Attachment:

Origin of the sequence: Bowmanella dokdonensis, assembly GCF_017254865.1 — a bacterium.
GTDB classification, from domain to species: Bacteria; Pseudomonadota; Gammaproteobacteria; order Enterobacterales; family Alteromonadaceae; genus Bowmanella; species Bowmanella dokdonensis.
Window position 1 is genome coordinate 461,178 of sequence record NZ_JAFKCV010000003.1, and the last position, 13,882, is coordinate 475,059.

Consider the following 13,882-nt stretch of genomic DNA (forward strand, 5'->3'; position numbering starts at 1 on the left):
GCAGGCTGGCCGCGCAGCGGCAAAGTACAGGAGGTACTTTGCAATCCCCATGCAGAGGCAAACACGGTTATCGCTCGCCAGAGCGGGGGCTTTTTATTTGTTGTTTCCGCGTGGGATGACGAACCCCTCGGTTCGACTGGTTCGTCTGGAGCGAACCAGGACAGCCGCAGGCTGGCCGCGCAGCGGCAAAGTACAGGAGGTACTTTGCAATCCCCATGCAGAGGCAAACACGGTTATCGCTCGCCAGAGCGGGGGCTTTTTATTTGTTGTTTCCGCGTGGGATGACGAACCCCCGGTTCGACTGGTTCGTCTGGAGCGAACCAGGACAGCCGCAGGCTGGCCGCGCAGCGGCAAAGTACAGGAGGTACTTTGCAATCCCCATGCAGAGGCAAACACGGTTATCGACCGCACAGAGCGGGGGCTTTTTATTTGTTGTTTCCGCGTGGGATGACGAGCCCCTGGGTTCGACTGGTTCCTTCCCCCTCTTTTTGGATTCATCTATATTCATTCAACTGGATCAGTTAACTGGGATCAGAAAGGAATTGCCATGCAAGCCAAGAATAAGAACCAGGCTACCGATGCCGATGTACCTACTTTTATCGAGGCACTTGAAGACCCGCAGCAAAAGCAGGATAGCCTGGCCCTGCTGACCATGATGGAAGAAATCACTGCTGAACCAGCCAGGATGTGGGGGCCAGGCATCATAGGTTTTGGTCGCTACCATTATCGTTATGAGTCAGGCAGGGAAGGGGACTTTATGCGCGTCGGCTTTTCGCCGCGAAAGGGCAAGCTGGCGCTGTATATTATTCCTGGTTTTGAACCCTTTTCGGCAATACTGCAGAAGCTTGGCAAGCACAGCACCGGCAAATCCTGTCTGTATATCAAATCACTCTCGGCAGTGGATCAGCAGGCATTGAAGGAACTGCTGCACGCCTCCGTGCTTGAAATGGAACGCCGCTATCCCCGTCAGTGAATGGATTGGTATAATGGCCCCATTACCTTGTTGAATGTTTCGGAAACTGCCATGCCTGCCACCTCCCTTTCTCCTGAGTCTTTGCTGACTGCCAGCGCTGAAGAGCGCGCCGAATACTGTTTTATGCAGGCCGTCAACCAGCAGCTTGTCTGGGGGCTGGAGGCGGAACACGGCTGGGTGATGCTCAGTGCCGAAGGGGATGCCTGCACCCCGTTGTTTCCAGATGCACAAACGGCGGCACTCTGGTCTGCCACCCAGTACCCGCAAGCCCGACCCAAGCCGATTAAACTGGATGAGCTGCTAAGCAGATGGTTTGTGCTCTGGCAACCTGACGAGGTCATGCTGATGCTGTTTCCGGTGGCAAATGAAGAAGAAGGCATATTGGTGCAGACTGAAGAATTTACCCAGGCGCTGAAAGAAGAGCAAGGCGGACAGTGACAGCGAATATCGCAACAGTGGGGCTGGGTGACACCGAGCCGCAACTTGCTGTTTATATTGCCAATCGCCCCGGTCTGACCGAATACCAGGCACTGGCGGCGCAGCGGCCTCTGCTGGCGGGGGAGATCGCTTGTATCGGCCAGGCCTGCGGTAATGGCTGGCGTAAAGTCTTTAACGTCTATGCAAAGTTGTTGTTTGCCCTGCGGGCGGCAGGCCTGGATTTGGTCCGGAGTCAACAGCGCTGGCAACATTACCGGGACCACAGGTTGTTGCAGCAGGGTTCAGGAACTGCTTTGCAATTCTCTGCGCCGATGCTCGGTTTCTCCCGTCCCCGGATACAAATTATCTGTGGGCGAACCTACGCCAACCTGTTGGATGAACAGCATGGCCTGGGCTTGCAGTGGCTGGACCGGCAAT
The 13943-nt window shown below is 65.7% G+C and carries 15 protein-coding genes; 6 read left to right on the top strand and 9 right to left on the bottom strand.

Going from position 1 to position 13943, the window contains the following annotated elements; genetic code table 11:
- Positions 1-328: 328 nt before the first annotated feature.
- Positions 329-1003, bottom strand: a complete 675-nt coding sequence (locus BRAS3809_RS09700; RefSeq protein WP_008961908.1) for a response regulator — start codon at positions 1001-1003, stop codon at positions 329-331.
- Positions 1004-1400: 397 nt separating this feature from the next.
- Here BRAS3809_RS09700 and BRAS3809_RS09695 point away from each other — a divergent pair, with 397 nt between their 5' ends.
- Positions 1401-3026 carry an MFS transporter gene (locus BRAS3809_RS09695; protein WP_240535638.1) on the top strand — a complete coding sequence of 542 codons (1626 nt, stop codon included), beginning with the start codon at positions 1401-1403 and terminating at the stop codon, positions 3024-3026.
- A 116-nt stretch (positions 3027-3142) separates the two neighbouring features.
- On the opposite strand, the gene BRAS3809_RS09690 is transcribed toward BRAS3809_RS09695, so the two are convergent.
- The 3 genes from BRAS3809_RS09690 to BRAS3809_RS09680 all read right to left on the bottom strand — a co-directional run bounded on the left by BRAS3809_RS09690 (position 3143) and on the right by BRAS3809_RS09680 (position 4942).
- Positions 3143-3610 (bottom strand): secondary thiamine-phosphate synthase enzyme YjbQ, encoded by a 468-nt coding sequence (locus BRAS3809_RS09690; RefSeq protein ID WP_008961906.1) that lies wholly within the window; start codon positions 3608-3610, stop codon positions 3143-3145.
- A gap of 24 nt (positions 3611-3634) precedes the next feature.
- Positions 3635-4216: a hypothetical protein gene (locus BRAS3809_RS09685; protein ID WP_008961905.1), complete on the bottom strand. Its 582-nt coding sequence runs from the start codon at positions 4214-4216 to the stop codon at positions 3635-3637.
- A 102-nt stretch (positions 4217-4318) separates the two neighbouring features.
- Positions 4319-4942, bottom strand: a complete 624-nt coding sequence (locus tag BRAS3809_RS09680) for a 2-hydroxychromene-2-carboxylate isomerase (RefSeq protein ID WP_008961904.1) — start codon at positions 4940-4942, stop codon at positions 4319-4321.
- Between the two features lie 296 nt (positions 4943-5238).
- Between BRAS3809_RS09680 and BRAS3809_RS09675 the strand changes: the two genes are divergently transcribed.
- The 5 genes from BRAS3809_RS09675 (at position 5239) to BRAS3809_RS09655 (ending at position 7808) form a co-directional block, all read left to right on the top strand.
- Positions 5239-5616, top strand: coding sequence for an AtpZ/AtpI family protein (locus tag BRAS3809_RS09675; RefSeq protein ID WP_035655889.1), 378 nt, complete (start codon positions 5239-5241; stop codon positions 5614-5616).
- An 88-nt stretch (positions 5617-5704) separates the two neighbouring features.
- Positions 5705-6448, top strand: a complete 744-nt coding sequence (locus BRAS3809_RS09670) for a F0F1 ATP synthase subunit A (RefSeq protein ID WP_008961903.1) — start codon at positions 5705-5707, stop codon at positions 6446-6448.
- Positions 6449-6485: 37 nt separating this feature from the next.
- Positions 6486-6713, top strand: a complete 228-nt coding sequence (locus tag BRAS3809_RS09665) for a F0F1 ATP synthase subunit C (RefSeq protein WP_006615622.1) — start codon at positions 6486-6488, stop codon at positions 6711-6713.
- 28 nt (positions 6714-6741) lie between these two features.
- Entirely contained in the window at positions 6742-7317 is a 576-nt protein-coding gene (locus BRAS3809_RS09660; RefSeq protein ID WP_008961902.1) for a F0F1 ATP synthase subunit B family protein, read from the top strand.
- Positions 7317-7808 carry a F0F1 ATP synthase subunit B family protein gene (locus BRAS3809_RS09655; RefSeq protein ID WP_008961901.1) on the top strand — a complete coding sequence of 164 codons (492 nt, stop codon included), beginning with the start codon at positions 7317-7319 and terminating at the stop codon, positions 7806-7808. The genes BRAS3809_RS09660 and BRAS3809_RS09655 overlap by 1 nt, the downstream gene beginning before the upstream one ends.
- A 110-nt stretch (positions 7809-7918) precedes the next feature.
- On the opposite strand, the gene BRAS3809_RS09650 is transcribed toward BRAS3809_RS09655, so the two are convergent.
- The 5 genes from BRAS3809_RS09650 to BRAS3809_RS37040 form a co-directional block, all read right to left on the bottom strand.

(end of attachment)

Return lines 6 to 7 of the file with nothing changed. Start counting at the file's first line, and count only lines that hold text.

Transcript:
The 13943-nt window shown below is 65.7% G+C and carries 15 protein-coding genes; 6 read left to right on the top strand and 9 right to left on the bottom strand.

Going from position 1 to position 13943, the window contains the following annotated elements; genetic code table 11: